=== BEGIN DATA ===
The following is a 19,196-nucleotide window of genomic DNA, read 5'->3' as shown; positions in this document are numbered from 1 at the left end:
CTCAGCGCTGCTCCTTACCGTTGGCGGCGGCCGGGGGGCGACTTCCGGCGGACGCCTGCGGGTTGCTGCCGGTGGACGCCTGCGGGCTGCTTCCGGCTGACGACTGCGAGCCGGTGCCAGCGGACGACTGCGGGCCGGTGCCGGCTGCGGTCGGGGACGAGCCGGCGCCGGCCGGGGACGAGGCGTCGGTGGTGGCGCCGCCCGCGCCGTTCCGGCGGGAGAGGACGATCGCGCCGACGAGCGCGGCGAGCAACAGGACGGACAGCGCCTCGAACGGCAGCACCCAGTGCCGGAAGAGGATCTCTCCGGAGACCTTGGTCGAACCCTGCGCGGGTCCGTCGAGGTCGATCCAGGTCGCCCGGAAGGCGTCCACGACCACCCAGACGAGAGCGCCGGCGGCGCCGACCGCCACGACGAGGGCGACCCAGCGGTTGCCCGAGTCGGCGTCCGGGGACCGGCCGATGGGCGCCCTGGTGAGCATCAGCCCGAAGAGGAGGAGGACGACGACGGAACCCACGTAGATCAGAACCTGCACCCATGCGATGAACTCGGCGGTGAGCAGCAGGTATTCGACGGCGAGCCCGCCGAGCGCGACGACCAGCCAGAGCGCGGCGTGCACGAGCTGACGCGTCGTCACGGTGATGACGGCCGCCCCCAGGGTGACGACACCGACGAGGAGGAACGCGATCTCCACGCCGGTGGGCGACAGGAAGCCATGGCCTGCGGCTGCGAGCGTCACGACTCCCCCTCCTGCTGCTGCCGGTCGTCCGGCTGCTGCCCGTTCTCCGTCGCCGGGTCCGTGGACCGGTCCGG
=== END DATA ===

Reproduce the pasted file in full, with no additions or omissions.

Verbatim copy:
The following is a 19,196-nucleotide window of genomic DNA, read 5'->3' as shown; positions in this document are numbered from 1 at the left end:
CTCAGCGCTGCTCCTTACCGTTGGCGGCGGCCGGGGGGCGACTTCCGGCGGACGCCTGCGGGTTGCTGCCGGTGGACGCCTGCGGGCTGCTTCCGGCTGACGACTGCGAGCCGGTGCCAGCGGACGACTGCGGGCCGGTGCCGGCTGCGGTCGGGGACGAGCCGGCGCCGGCCGGGGACGAGGCGTCGGTGGTGGCGCCGCCCGCGCCGTTCCGGCGGGAGAGGACGATCGCGCCGACGAGCGCGGCGAGCAACAGGACGGACAGCGCCTCGAACGGCAGCACCCAGTGCCGGAAGAGGATCTCTCCGGAGACCTTGGTCGAACCCTGCGCGGGTCCGTCGAGGTCGATCCAGGTCGCCCGGAAGGCGTCCACGACCACCCAGACGAGAGCGCCGGCGGCGCCGACCGCCACGACGAGGGCGACCCAGCGGTTGCCCGAGTCGGCGTCCGGGGACCGGCCGATGGGCGCCCTGGTGAGCATCAGCCCGAAGAGGAGGAGGACGACGACGGAACCCACGTAGATCAGAACCTGCACCCATGCGATGAACTCGGCGGTGAGCAGCAGGTATTCGACGGCGAGCCCGCCGAGCGCGACGACCAGCCAGAGCGCGGCGTGCACGAGCTGACGCGTCGTCACGGTGATGACGGCCGCCCCCAGGGTGACGACACCGACGAGGAGGAACGCGATCTCCACGCCGGTGGGCGACAGGAAGCCATGGCCTGCGGCTGCGAGCGTCACGACTCCCCCTCCTGCTGCTGCCGGTCGTCCGGCTGCTGCCCGTTCTCCGTCGCCGGGTCCGTGGACCGGTCCGG